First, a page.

Dying At Ninety

As aged driftwood,
smoothly beautiful;
voyaged and beached,
sea-swept and sanded
so many times before;
so you now
as the shore, with regret,
surrenders you for the last time
and ebb-tide laps gently lower and low-
peaceful dusk water receding,
imperceptible current drawing;
you are tenderly lulled away,
cradled carefully hour by hour
by a power other than your own.
Driftwood cherishes the distant memory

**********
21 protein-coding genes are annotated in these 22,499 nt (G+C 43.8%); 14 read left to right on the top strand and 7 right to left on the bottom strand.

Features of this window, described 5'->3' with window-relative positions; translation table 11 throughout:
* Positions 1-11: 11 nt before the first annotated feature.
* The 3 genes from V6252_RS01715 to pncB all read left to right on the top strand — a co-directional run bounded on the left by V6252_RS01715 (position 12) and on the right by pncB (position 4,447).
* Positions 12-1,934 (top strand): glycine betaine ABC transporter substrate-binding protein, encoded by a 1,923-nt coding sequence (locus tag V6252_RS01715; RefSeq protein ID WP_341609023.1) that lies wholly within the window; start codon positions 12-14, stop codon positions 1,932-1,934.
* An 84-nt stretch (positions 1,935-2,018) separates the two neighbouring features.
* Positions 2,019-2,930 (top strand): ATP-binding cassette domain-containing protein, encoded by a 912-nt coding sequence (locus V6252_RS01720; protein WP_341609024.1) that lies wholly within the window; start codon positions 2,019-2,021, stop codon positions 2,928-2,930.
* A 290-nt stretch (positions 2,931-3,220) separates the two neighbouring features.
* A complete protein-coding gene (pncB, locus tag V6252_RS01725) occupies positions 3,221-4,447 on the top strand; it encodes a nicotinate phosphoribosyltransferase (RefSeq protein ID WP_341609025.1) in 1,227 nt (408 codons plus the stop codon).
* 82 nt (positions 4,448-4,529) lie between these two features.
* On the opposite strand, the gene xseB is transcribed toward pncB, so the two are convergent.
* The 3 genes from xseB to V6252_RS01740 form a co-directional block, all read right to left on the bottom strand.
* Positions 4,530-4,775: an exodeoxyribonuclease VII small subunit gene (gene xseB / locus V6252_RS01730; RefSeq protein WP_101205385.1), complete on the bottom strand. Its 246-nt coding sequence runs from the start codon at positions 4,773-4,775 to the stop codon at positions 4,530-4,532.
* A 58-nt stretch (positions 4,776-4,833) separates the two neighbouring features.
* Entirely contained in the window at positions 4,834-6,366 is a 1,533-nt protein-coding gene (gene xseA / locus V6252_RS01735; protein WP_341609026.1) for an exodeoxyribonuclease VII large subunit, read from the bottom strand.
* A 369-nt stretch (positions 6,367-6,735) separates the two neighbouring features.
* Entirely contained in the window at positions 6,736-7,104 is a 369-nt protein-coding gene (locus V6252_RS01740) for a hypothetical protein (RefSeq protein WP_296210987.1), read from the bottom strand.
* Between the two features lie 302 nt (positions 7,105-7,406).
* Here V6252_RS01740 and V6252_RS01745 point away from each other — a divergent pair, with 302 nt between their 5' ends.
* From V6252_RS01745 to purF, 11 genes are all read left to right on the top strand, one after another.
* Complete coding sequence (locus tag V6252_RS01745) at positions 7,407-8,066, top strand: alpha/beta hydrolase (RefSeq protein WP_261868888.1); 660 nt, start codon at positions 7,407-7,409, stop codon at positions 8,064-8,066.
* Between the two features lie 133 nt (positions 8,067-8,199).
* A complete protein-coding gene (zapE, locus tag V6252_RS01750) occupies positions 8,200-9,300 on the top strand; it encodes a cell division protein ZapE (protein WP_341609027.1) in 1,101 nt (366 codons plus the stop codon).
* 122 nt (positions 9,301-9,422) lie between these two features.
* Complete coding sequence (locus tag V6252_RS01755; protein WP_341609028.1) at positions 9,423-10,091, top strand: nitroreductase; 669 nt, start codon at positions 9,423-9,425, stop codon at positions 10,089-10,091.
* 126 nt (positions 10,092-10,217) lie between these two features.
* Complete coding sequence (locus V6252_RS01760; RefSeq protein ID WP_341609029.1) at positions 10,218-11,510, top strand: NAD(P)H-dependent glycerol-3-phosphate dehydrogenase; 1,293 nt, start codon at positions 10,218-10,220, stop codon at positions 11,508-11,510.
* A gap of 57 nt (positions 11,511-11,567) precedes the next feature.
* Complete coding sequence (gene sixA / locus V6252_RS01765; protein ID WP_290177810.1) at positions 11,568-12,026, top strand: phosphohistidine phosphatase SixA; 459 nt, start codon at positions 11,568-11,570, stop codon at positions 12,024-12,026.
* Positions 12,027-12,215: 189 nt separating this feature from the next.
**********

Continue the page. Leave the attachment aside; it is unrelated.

of a home-tree, fond:
seed to sapling,
full-grown, fallen,
carries its past
in every grain and groove,
poignantly recalls its life
as worker wood used and loved.
Driftwood, you (you)
possess a humble dignity,
hoping your future
in the glimmering dream
that sings regardless
of what the present sourly insists:
of splendid new leaf green,
of a richly scented,
lovingly tended tree.
This will be.
This you will be
because of the tide’s taking you
beyond the rim of the horizon,
off the edge of the earth.

Grief and Loss